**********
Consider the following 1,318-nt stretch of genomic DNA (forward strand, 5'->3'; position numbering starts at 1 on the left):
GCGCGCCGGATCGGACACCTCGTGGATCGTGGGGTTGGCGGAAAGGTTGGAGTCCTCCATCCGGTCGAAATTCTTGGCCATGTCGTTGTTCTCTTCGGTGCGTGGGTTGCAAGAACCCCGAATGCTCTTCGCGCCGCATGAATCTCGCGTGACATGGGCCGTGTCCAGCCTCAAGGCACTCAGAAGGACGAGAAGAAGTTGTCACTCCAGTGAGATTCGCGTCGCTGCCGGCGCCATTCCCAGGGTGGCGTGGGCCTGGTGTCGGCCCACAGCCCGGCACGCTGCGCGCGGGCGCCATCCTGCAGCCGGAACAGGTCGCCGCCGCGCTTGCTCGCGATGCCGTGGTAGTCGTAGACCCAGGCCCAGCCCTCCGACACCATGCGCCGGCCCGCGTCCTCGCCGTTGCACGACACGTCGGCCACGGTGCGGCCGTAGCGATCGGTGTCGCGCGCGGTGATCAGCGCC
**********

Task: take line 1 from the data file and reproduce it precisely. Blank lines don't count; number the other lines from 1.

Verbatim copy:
Consider the following 1,318-nt stretch of genomic DNA (forward strand, 5'->3'; position numbering starts at 1 on the left):